Specimen 185- Crystal Sims

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HYM4 185.jpg

Location of collection: GGC 3


Date of collection: 08/28/2012


Shannon-Wiener Index of Biodiversity: H'= 1.891


Distinguishing morphological features of Order: Large antena, wings have relatively few veins, narrowing waist (abdomen) in wasps and stinger.


Sub-order:


Order:


genus and species ?


Geographical Distribution: Hymenoptera originated in the Triassic, the oldest fossils belonging to the family Xyelidae. Social hymenopterans appeared during the Cretaceous


Life cycle: After successfully mating, the male's sperm cells are stored in a tightly packed ball inside the queen. After winter months, Queen finds nesting site. queen constructs a basic wood fiber nest roughly the size of a walnut into which she will begin to lay eggs. The sperm that was stored earlier and kept dormant over winter is now used to fertilize the eggs being laid. By this time the nest size has expanded considerably and now numbers between several hundred and several thousand wasps. Towards the end of the summer, the queen begins to run out of stored sperm to fertilize more eggs. These eggs develop into fertile males and fertile female queens.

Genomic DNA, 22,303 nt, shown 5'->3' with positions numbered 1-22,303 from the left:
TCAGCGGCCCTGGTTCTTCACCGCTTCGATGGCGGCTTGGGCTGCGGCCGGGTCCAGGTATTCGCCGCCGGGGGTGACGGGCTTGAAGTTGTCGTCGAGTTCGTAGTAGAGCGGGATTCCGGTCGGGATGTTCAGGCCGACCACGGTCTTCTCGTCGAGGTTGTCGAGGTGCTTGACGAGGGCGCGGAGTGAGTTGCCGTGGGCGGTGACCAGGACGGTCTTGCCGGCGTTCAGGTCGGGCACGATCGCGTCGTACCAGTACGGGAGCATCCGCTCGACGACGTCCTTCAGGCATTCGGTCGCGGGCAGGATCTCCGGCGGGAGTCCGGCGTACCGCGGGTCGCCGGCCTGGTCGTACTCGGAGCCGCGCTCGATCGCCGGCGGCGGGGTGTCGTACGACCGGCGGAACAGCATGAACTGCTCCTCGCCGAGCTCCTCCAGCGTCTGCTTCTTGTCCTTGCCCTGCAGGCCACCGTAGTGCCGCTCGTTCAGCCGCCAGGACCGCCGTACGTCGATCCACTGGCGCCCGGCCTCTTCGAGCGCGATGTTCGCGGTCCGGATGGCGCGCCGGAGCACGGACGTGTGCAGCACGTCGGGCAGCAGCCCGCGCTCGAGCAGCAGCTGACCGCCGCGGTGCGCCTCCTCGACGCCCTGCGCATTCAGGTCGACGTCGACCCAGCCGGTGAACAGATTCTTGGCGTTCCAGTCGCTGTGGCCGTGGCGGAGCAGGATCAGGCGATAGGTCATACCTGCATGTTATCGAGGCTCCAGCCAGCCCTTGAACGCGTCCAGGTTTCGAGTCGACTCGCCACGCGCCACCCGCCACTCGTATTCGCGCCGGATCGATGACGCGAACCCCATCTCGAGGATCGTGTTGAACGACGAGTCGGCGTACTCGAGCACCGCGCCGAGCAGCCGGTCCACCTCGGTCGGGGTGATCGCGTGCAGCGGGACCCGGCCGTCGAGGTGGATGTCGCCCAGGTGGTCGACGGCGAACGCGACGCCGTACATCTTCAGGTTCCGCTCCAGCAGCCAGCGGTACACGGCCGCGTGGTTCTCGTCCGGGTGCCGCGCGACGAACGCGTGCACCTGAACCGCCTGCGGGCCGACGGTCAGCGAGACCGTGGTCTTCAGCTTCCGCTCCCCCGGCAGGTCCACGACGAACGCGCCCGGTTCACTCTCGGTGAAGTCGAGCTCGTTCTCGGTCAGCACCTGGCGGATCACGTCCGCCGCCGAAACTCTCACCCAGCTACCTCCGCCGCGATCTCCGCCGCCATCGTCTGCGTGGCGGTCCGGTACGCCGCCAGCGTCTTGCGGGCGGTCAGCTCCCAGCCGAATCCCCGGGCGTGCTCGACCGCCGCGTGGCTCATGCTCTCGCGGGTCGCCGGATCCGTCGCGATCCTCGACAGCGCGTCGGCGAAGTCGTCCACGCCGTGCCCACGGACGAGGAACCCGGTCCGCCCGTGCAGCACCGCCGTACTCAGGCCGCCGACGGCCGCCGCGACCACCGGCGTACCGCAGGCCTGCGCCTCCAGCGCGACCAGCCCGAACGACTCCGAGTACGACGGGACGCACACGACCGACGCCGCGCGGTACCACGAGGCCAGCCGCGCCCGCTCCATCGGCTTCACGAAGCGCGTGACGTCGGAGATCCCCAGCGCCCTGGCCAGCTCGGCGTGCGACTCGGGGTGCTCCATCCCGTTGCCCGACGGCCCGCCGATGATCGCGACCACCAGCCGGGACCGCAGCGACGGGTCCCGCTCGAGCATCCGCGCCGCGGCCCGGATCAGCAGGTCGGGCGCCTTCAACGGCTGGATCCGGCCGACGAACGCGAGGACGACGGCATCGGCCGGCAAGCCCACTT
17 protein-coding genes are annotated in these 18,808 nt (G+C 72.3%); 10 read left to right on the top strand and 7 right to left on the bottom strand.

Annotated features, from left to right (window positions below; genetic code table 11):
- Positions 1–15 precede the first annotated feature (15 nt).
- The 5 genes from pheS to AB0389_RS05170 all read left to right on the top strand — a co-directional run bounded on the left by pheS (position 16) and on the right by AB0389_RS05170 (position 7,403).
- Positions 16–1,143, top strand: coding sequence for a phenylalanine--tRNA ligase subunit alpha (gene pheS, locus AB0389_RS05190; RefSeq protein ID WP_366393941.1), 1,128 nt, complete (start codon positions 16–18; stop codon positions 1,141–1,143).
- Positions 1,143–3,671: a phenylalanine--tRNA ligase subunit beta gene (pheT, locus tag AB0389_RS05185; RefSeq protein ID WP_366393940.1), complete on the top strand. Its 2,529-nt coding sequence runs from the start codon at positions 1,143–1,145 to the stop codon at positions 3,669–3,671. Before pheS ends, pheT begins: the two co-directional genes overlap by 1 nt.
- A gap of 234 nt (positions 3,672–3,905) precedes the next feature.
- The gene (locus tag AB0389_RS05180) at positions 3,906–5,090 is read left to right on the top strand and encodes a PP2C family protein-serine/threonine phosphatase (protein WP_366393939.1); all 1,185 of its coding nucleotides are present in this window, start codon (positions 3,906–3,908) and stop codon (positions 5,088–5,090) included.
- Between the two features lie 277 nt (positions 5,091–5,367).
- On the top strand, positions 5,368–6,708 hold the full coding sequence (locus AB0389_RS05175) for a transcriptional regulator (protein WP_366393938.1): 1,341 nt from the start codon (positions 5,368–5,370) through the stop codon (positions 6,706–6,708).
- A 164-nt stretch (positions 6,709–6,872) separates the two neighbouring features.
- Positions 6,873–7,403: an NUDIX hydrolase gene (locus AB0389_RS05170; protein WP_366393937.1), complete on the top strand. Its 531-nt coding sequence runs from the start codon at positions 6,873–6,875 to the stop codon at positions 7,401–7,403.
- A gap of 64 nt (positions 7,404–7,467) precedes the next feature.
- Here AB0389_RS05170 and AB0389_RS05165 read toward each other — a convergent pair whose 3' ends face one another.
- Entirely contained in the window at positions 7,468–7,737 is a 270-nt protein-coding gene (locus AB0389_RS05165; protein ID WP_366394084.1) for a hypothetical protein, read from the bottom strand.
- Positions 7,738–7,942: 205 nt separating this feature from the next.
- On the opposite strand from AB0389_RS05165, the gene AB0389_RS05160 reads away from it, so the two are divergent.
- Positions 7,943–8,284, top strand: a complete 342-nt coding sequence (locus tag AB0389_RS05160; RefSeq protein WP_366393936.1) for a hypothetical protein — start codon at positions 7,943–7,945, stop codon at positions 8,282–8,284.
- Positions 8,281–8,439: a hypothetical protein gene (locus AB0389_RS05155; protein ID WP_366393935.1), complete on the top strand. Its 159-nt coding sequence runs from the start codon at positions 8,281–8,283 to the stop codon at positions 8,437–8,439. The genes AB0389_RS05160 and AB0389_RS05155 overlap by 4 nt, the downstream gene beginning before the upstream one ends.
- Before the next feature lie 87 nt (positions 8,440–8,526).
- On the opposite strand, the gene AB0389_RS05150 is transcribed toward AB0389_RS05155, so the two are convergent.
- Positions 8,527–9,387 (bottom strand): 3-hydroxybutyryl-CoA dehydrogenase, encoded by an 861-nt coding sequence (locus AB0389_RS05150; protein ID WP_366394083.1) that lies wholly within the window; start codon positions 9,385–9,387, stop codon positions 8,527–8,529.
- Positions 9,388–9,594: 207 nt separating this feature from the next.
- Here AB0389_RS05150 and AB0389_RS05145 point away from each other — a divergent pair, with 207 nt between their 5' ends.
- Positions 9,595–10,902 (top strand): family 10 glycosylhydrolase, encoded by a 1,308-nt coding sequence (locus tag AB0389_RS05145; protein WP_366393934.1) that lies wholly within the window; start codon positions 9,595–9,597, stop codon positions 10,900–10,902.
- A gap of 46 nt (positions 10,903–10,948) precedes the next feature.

Sexual dimorphism: The young develop through complete metamorphosis — that is, they have a worm-like larval stage and an inactive pupal stage before they mature


What it eats: typically herbivorous, feeding on leaves or pine needles. Stinging wasps are predators, and will provision their larvae with immobilised prey.


Habitat: Nearly all wasps are terrestrial; only a few specialized parasitic groups are aquatic.


Ecological Importance: a few species can effectively transport pollen and therefore contribute for the pollination of several plant species,


Economic/agricultural/human health importance: Pollination


PCR product: gel picture?


Sequence data:


Reference: http://en.wikipedia.org/wiki/Hymenoptera

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